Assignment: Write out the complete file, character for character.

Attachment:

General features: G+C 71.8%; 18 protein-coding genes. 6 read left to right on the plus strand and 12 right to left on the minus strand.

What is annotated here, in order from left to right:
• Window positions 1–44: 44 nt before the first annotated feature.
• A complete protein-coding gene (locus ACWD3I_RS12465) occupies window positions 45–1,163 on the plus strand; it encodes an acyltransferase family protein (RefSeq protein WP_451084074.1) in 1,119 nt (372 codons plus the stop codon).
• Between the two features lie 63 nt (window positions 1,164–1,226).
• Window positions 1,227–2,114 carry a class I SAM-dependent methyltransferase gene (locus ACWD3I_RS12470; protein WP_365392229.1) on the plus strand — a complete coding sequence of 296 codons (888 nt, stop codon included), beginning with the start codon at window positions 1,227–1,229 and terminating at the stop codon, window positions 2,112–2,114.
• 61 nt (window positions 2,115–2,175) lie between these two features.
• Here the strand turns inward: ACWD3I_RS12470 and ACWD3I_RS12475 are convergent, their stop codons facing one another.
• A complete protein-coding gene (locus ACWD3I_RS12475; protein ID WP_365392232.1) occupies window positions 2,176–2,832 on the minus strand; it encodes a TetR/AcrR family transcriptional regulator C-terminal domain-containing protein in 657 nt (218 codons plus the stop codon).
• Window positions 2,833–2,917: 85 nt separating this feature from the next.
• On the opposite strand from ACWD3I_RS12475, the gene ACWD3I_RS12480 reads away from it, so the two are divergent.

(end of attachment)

General features: G+C 71.8%; 18 protein-coding genes. 6 read left to right on the plus strand and 12 right to left on the minus strand.

What is annotated here, in order from left to right:
• Window positions 1–44: 44 nt before the first annotated feature.
• A complete protein-coding gene (locus ACWD3I_RS12465) occupies window positions 45–1,163 on the plus strand; it encodes an acyltransferase family protein (RefSeq protein WP_451084074.1) in 1,119 nt (372 codons plus the stop codon).
• Between the two features lie 63 nt (window positions 1,164–1,226).
• Window positions 1,227–2,114 carry a class I SAM-dependent methyltransferase gene (locus ACWD3I_RS12470; protein WP_365392229.1) on the plus strand — a complete coding sequence of 296 codons (888 nt, stop codon included), beginning with the start codon at window positions 1,227–1,229 and terminating at the stop codon, window positions 2,112–2,114.
• 61 nt (window positions 2,115–2,175) lie between these two features.
• Here the strand turns inward: ACWD3I_RS12470 and ACWD3I_RS12475 are convergent, their stop codons facing one another.
• A complete protein-coding gene (locus ACWD3I_RS12475; protein ID WP_365392232.1) occupies window positions 2,176–2,832 on the minus strand; it encodes a TetR/AcrR family transcriptional regulator C-terminal domain-containing protein in 657 nt (218 codons plus the stop codon).
• Window positions 2,833–2,917: 85 nt separating this feature from the next.
• On the opposite strand from ACWD3I_RS12475, the gene ACWD3I_RS12480 reads away from it, so the two are divergent.